What are the intellectual property rights for The Royal...

What are the intellectual property rights for The Royal Wedding?

Prince Harry and Meghan MarkleBy Mark Jones [CC BY 2.0 (https://creativecommons.org/licenses/by/2.0)], via Wikimedia Commons

The Royal Wedding of Prince Harry and Ms. Meghan Markle will take place on Saturday 19 May 2018 at St. George’s Chapel in Windsor.

As Law fanatics, there’s one thing that we’re particularly interested about;

How will the Royal Intellectual Properties be affected?

Our very own Senior Lecturer at Nottingham Law School, Dr Janice Denoncourt, offers some insight into the Royal Intellectual Properties after the announcement by the Lord Chamberlain’s Office that the rules of use have been “temporarily relaxed”.

The world is fascinated by the Royal Family. Consequently, the marriage of Prince Harry and Ms Meghan Markle means that intellectual property (IP), image rights and branding are at the forefront.

There is no getting around the idea that the British Royal Family are a unique selling point of the United Kingdom. It has been predicated that there will be a worldwide TV audience of 1 billion and millions of pounds will be injected into the UK economy, through purchases of  souvenirs, memorabilia and absorbing related marketing and advertising surrounding the Royal Wedding. As a result, it’s unsurprising that lots of businesses and organisations will be keen to associate their offerings with the event for commercial gains in the UK and further afield.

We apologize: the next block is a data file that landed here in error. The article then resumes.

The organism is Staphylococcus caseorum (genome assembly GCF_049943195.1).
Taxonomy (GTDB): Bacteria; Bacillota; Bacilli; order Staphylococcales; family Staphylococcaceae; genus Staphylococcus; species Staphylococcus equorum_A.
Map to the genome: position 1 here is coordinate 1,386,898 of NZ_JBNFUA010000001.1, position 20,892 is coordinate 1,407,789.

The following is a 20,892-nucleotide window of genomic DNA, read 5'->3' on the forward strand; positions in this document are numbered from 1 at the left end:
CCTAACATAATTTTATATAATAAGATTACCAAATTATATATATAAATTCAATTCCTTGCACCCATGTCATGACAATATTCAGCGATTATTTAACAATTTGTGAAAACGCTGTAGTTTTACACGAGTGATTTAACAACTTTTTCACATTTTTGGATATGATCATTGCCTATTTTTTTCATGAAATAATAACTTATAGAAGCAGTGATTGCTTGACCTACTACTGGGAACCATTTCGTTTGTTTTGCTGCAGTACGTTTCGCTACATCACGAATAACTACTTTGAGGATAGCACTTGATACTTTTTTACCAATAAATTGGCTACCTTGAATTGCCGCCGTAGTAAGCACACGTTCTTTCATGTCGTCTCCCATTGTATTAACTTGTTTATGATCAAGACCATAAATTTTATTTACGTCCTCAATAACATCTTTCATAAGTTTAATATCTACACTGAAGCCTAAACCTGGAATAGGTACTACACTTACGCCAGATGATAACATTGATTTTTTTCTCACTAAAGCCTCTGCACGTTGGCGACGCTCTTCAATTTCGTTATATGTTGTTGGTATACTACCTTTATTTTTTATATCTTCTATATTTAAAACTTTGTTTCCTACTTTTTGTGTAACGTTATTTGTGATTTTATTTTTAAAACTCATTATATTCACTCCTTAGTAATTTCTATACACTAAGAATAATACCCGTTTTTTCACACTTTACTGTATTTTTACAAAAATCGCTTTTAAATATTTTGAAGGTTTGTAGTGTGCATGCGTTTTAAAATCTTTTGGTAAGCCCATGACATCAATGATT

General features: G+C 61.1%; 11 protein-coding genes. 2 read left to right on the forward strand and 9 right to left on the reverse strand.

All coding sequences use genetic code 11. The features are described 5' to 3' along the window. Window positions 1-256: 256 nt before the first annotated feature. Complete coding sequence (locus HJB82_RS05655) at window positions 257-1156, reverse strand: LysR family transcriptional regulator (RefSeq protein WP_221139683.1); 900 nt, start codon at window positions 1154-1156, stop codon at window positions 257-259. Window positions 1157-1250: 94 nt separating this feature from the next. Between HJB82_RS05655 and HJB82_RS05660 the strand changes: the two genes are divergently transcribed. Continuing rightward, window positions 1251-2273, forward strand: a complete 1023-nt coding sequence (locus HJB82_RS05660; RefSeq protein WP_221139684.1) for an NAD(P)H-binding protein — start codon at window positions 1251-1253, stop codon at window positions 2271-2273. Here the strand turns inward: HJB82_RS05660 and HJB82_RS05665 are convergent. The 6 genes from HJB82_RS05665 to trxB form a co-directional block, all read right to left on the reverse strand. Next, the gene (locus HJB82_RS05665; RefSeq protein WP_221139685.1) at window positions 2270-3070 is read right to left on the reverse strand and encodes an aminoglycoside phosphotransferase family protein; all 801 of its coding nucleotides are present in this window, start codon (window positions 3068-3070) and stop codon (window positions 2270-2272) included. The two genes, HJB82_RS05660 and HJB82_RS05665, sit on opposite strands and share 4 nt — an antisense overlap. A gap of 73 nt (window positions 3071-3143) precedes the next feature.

With so much commercial interest in the Royal Wedding, super brand management will play a key role, as special legal rules regarding the use of IP and image rights come into play.

The office of The Lord Chamberlain, the Earl Peel (the most senior officer of the Royal Household), produces definitive guidelines on various aspects such as the Royal Arms, Names, Images, Royal Devices, Emblems and Titles and of photographs, portraits, engravings, effigies and busts of The Queen and Members of The Royal Family.

Under normal circumstances, the use of Royal names or Royal residences on products is deemed as unlawful, if there is an indication that the use of the name has some connection with or are supplied to a Member of the Royal Family. On occasional events of national importance these rules can be relaxed. Although, smaller, less IP-aware businesses can rest assured, knowing that the Royal Wedding is classed as nationally important, they need to ensure that they remain on their best commercial behaviour.

The announcement that The Lord Chamberlain’s Office recently made was that:

“In line with previous practice for Royal weddings, Prince Harry has been pleased to approve that the rules governing the commercial use of Royal Photographs and Insignia may be temporarily relaxed to allow their use on souvenirs commemorating the Engagement and Marriage of HRH Prince Henry of Wales and Ms Meghan Markle.”